- Facility Director – Are you going to have a brick and mortar facility to house some, if not all of your animals? Or even a few cages in a storefront such as PetSmart or Petco? If so, you will need someone to run each facility to care for and ensure the well-being of the animals as well as coordinate volunteers. Preferably, this person will live close to the shelter because they will have to be at the location on a frequent basis, including any emergency situations. In addition to creating protocols to care for the animals, this position also requires managing volunteers (training, retention, juggling schedules). This position is ideal for someone with community outreach experience who can turn a job cleaning cages into something fun that the volunteers feel invested in. Prior animal care experience is essential. This person should also be aware of The Association of Shelter Veterinarians’ Guidelines for Standards of Care in Animal Shelters, for best practices in running an animal facility.
- Foster Coordinator – This position requires someone with a lot of patience. The foster coordinator needs to give prospective foster parents a clear list of what the group will provide and what the foster parent will be responsible for. Importantly, this person needs near constant access to email and/or phone to respond to foster parent’s questions in a timely manner. Additionally, the foster coordinator will coordinate returns and find a new location for the pet. It’s helpful to build a good relationship with your foster parents to keep them happy and continue fostering!
- Adoptions Coordinator/Counselor – The adoptions coordinator position is great for someone who has reasonable email access throughout the day and time to field all the inquiries. This person should have a good working knowledge of the group’s “inventory” so when a potential adopter says that she is looking for a 2-4 year old Maine Coon cat who is good with kids, the adoptions coordinator doesn’t throw up her hands in exasperation and say “I don’t know, check the website!” You want someone who doesn’t need to use rigid rules for adoptions but instead can use general guidelines and appropriately investigate any red flags that arise. This is another position that requires considerable tact, sensitivity and thoughtfulness. This is a position for someone who is a “people person” and is able to confront difficult people in a non-judgmental manner.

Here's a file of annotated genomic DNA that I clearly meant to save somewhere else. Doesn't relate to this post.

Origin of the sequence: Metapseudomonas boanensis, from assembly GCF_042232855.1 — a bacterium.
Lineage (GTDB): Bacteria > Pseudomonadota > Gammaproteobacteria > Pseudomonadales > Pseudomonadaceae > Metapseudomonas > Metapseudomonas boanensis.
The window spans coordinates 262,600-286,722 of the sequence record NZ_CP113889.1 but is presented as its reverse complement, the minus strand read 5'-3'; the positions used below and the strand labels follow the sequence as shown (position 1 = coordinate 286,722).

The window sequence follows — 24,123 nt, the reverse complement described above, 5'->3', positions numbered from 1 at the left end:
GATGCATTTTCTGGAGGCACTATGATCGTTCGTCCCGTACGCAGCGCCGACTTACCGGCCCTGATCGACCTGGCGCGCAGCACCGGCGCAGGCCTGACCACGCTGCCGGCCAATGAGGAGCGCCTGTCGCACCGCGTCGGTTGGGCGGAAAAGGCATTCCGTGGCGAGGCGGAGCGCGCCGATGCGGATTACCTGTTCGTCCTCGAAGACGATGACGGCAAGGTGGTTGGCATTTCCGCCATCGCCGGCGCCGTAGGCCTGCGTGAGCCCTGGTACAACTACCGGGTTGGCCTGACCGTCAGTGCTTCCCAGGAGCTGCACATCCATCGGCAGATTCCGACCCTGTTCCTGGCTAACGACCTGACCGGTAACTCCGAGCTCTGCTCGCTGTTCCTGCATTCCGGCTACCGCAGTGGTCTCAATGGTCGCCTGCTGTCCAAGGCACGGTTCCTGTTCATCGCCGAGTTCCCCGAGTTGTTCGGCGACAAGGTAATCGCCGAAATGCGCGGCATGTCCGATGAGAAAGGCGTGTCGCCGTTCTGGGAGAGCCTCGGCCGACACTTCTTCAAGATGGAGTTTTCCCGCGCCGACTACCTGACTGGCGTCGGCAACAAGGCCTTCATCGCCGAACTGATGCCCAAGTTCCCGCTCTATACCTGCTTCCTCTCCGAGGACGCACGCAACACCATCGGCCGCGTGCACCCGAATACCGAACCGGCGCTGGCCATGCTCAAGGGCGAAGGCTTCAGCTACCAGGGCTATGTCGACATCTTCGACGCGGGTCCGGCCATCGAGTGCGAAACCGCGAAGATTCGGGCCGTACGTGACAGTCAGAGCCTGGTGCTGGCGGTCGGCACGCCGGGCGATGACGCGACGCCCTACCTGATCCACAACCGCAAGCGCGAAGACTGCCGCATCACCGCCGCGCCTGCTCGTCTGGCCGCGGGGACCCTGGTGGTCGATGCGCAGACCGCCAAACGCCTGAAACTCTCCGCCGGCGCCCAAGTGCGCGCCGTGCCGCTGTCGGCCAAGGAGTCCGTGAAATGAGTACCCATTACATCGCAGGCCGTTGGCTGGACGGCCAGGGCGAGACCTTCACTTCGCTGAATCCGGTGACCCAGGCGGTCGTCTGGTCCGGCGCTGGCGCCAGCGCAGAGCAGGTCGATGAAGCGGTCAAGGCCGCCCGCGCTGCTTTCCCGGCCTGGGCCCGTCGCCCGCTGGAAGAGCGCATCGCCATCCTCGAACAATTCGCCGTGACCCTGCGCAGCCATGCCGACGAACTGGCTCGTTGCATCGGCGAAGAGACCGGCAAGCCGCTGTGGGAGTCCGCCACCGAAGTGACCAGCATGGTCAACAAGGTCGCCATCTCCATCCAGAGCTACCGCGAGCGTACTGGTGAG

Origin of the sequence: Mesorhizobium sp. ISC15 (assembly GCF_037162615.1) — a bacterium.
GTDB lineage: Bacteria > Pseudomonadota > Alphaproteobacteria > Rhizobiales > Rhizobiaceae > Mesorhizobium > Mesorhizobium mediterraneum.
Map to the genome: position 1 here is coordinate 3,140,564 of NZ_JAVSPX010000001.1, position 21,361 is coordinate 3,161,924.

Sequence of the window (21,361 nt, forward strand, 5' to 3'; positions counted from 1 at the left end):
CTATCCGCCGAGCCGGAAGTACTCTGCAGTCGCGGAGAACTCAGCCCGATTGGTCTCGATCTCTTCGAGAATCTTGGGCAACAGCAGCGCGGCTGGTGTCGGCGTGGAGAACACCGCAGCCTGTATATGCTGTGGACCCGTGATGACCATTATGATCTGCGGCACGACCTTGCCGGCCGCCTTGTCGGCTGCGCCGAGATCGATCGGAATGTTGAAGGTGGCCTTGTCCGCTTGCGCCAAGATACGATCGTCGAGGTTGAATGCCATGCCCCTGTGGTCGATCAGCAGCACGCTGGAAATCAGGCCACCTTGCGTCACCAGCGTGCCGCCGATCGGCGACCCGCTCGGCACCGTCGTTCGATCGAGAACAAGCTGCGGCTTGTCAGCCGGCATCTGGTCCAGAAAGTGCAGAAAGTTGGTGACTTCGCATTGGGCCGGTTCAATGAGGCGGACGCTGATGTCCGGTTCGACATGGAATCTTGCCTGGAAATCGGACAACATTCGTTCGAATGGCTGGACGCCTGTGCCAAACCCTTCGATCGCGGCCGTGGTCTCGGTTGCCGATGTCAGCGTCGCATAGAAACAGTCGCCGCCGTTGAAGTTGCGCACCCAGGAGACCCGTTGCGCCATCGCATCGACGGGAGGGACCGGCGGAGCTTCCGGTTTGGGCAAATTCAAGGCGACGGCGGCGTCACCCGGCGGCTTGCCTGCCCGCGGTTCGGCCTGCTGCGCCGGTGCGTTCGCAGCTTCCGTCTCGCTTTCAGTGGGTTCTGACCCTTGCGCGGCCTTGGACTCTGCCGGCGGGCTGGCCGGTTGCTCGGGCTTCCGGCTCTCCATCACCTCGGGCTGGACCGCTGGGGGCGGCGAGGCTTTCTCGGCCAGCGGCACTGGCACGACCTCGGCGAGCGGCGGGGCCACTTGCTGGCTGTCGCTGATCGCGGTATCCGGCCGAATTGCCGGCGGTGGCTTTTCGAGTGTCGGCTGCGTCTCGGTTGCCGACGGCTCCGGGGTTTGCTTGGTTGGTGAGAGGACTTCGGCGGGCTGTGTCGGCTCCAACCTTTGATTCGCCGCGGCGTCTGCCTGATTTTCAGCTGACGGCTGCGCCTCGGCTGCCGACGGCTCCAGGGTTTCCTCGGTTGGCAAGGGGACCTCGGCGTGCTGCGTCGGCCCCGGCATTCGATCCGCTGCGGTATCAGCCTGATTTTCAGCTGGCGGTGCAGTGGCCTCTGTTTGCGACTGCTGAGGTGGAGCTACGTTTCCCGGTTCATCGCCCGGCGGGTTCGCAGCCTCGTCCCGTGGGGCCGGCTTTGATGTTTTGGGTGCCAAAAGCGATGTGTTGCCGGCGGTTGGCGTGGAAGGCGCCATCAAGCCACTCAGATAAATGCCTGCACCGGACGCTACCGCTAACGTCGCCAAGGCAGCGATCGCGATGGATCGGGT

- Events Coordinator – Who likes to get up early (i.e., before noon) on a Sunday morning? Neither do we, but there will be someone in your organization who does. Grab this person to be the events coordinator and run your weekly adoption event. Responsibilities include showing up every week to set up and break down the event, having the appropriate paperwork on hand and projecting a warm and welcoming appearance to potential adopters and fosters who walk by.
- Volunteer Coordinator – So as to not drive your foster facility director, foster coordinator, adoption coordinator and events coordinator completely nuts, it’s a good idea to have a volunteer coordinator on board. This person will take all the volunteer inquiries and shuttle the newbie to the appropriate staff member. It’s also important for the volunteer coordinator to have a general idea of the needs for each area to help make a shift when there’s an imbalance. For example, when Facility A has 50 volunteers to fill 14 shifts, but Facility B only has 10, the volunteer coordinator can send out announcements and ask some people to move from Facility A to Facility B. And the volunteer coordinator can send out advertisements to bring in new volunteers for all aspects of the rescue group. The volunteer coordinator is also a good resource, for example, when an animal needs transport to a new home or the vet as this person will have contact information for all volunteers in the group.